Disputation on the subject of Free Speech arises again. I have written before that, generally speaking, conservatives have a temperamental inclination to let everyone have his say, while at the same time a robust understanding of the inherent philosophical limits on free expression. The conservative as a dour censor, ever ready to silence dissent, is little more than a calumny from the port side of the political spectrum. The enormous diversity of conservative opinion and the eccentricity of its notable characters should be evident on even a cursory study. Stated simply, conservatives have a very hard time holding a party line. Beyond opposition to abortion and a distrust of government intervention, no strict orthodoxy of opinion can be found. Furious quarrels regularly bubble up on economics, political theory, culture, foreign policy, and theology, among other things.
Right-wingers in America, especially those in media and academia, have long experience with being, intellectually, “behind enemy lines.” It goes back at least as far as Buckley’s God and Man at Yale. Last year, a new hue and cry was raised against Harvard’s only prominent conservative, Harvey Mansfield, purposed toward silencing him for deviation from feminist orthodoxy. On matters of sexual mores and environmentalism, the puritanical urge to snuff out dissent from the Left is particular determined.
From this conservatives have developed very thick skins. Likewise, they have been habituated to a higher standard of quality, arising in part from a close familiarity with the doctrines and monomanias of liberalism; they know their opponents’ arguments well, and they know how to seek out and discover the best arguments among them. The contrast could hardly be plainer: few pro-abortion agitators have even a passing familiarity with the best pro-life arguments. Not two out of ten Leftist culture warriors could supply a single pertinent fact about Russell Kirk. Books like Conor Cruise O’Brien’s The Great Melody are so noteworthy because they are so uncommon: here is that rare man of the Left who treats Burke with seriousness and sympathy. (Indeed, the first portion of O’Brien’s book is precisely dedicated to exposing the egregious and unscholarly belittling of Burke’s life and work by the British historical establishment; his denunciation of the “Namierite” school of Burke denigration is enough to make conservatives stand up and cheer.)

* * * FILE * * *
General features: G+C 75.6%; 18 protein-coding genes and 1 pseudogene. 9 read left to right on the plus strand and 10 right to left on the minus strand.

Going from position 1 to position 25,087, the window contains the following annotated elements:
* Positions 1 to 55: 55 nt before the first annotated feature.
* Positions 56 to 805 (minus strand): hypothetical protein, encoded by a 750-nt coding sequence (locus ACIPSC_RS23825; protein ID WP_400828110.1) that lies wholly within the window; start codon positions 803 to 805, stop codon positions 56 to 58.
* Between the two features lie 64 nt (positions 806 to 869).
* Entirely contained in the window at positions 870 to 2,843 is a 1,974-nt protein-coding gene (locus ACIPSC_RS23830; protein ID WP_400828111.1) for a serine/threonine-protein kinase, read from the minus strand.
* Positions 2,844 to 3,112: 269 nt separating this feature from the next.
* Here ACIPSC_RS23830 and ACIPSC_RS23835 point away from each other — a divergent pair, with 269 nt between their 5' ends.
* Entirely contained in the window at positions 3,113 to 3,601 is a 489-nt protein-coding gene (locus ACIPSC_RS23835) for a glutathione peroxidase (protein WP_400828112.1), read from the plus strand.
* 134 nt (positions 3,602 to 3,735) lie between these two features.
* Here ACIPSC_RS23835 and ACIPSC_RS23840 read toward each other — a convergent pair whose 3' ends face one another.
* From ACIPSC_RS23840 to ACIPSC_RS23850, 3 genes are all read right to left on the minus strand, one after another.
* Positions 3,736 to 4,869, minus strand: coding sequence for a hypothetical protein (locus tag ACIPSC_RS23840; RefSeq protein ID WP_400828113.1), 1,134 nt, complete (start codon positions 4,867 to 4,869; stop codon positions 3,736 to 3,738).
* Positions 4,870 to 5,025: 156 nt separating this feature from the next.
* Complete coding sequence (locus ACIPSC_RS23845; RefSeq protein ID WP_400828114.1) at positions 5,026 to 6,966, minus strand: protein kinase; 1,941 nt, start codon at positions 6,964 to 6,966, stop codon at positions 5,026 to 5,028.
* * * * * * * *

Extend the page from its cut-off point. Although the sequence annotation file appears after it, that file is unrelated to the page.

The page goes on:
Conservatives are also the modern inheritors (if anyone may claim this mantle) of the Thomist approach to argument: the disputed question. One key feature of this method lies in the meticulous effort to state objections accurately. Here is the late Harry Jaffa, explaining this method in the 1972 Preface to his masterly The Crisis of the House Divided:
It seemed to me that the proper way to explicate a debate was to adopt, however provisionally, the viewpoint of the debaters themselves. And it seemed that the Socratic method — and in particular its medieval form, the dispute question — was an apt model for this purpose. In the Summa Theologica, Thomas Aquinas asks the question, proposes an answer, and then gives both the objections to that answer and the replies to the objections. In each case Thomas gives a response drawn from authority and then his own argument in support of that response. Yet the objections elaborate the contentions on the other side, usually with such fullness that the attentive scholar may perceive stronger ground than that occupied by Thomas himself. At any rate, I found in this procedure an openness to conflicting opinions for which I could find few, in any, analogies in our own more liberal age.
But Thomas Aquinas differed from contemporary authorities not only in the habit of stating the arguments on both sides of every question. He had done so in the conviction that there was a possibility of reaching reasonable opinions as to where the truth lay in most cases if the arguments on the contrary were set forth with sufficient fullness and perspicacity. It was above all this belief in the power of reason to guide judgment, and therefore to guide human life, not only concerning the true and the false, but concerning the good and bad, and the just and the unjust, that distinguished his scholarship and the tradition it represented. It also occurred to me that Thomas Aquinas and Thomas Jefferson, whatever their differences, shared a belief concerning the relations of political philosophy to political authority that neither shared with, let us say, the last ten presidents of the American Political Science Association. It seemed to me that both believed it was the task of political philosophy to articulate the principles of political right, and therefore to teach the teachers of legislators, of citizens, and of statesmen the principles in virtue of which political power becomes political authority.
Jaffa certainly makes good on his method: his treatment of Stephen Douglas is thorough, meticulous, and above all fair. It is doubtful that the Little Giant ever received so searching and sympathetic a presentation from an opponent.
From all of these fragmentary thoughts we can discern a strong trend: conservatives are not, and never have been, opponents of free inquiry. While careful not to absolutize Free Speech, they are usually more prepared to give a respectful hearing to even their deadly enemies in intellectual argument, than modern liberals whose occasional incantations of Free Speech dogma are regularly belied by the stern censorious cast of mind that asserts itself whenever favored orthodoxies are openly questioned.